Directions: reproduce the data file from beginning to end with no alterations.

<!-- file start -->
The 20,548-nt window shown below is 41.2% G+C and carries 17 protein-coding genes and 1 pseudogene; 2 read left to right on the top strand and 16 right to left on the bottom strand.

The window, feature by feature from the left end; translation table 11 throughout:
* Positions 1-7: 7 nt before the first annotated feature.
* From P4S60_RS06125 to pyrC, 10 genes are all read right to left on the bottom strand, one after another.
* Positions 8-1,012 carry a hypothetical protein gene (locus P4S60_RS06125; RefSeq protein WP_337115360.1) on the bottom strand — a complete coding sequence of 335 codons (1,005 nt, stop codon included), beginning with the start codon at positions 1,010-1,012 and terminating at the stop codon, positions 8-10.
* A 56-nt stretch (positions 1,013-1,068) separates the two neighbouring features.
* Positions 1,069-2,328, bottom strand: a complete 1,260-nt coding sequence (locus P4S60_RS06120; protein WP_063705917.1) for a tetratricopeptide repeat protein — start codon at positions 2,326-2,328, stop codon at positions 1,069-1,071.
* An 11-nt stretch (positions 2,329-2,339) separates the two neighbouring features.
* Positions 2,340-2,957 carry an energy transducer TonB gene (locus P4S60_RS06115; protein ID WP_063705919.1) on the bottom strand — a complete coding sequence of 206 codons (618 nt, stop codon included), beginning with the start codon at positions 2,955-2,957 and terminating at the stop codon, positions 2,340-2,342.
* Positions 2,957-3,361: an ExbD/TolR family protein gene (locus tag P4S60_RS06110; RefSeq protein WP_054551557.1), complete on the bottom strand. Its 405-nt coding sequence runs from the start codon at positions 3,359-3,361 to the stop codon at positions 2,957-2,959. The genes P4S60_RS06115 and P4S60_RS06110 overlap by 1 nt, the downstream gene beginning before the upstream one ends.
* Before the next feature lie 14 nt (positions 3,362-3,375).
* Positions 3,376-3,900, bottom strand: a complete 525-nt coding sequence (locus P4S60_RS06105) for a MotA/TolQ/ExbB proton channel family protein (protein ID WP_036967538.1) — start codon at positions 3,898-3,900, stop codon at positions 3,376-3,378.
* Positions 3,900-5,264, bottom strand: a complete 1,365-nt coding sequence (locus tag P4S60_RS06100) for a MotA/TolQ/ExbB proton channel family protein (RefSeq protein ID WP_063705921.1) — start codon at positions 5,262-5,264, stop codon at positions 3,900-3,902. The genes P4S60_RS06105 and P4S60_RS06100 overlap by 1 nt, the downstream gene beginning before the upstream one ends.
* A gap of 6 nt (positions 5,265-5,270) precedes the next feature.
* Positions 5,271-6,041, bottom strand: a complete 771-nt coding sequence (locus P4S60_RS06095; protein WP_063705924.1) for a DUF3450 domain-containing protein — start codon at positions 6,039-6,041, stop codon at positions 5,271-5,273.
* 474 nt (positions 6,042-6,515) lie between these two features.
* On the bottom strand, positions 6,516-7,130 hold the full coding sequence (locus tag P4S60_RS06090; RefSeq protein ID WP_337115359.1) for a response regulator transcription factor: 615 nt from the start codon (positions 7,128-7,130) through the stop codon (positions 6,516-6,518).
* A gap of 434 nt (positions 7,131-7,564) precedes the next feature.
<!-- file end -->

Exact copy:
The 20,548-nt window shown below is 41.2% G+C and carries 17 protein-coding genes and 1 pseudogene; 2 read left to right on the top strand and 16 right to left on the bottom strand.

The window, feature by feature from the left end; translation table 11 throughout:
* Positions 1-7: 7 nt before the first annotated feature.
* From P4S60_RS06125 to pyrC, 10 genes are all read right to left on the bottom strand, one after another.
* Positions 8-1,012 carry a hypothetical protein gene (locus P4S60_RS06125; RefSeq protein WP_337115360.1) on the bottom strand — a complete coding sequence of 335 codons (1,005 nt, stop codon included), beginning with the start codon at positions 1,010-1,012 and terminating at the stop codon, positions 8-10.
* A 56-nt stretch (positions 1,013-1,068) separates the two neighbouring features.
* Positions 1,069-2,328, bottom strand: a complete 1,260-nt coding sequence (locus P4S60_RS06120; protein WP_063705917.1) for a tetratricopeptide repeat protein — start codon at positions 2,326-2,328, stop codon at positions 1,069-1,071.
* An 11-nt stretch (positions 2,329-2,339) separates the two neighbouring features.
* Positions 2,340-2,957 carry an energy transducer TonB gene (locus P4S60_RS06115; protein ID WP_063705919.1) on the bottom strand — a complete coding sequence of 206 codons (618 nt, stop codon included), beginning with the start codon at positions 2,955-2,957 and terminating at the stop codon, positions 2,340-2,342.
* Positions 2,957-3,361: an ExbD/TolR family protein gene (locus tag P4S60_RS06110; RefSeq protein WP_054551557.1), complete on the bottom strand. Its 405-nt coding sequence runs from the start codon at positions 3,359-3,361 to the stop codon at positions 2,957-2,959. The genes P4S60_RS06115 and P4S60_RS06110 overlap by 1 nt, the downstream gene beginning before the upstream one ends.
* Before the next feature lie 14 nt (positions 3,362-3,375).
* Positions 3,376-3,900, bottom strand: a complete 525-nt coding sequence (locus P4S60_RS06105) for a MotA/TolQ/ExbB proton channel family protein (protein ID WP_036967538.1) — start codon at positions 3,898-3,900, stop codon at positions 3,376-3,378.
* Positions 3,900-5,264, bottom strand: a complete 1,365-nt coding sequence (locus tag P4S60_RS06100) for a MotA/TolQ/ExbB proton channel family protein (RefSeq protein ID WP_063705921.1) — start codon at positions 5,262-5,264, stop codon at positions 3,900-3,902. The genes P4S60_RS06105 and P4S60_RS06100 overlap by 1 nt, the downstream gene beginning before the upstream one ends.
* A gap of 6 nt (positions 5,265-5,270) precedes the next feature.
* Positions 5,271-6,041, bottom strand: a complete 771-nt coding sequence (locus P4S60_RS06095; protein WP_063705924.1) for a DUF3450 domain-containing protein — start codon at positions 6,039-6,041, stop codon at positions 5,271-5,273.
* 474 nt (positions 6,042-6,515) lie between these two features.
* On the bottom strand, positions 6,516-7,130 hold the full coding sequence (locus tag P4S60_RS06090; RefSeq protein ID WP_337115359.1) for a response regulator transcription factor: 615 nt from the start codon (positions 7,128-7,130) through the stop codon (positions 6,516-6,518).
* A gap of 434 nt (positions 7,131-7,564) precedes the next feature.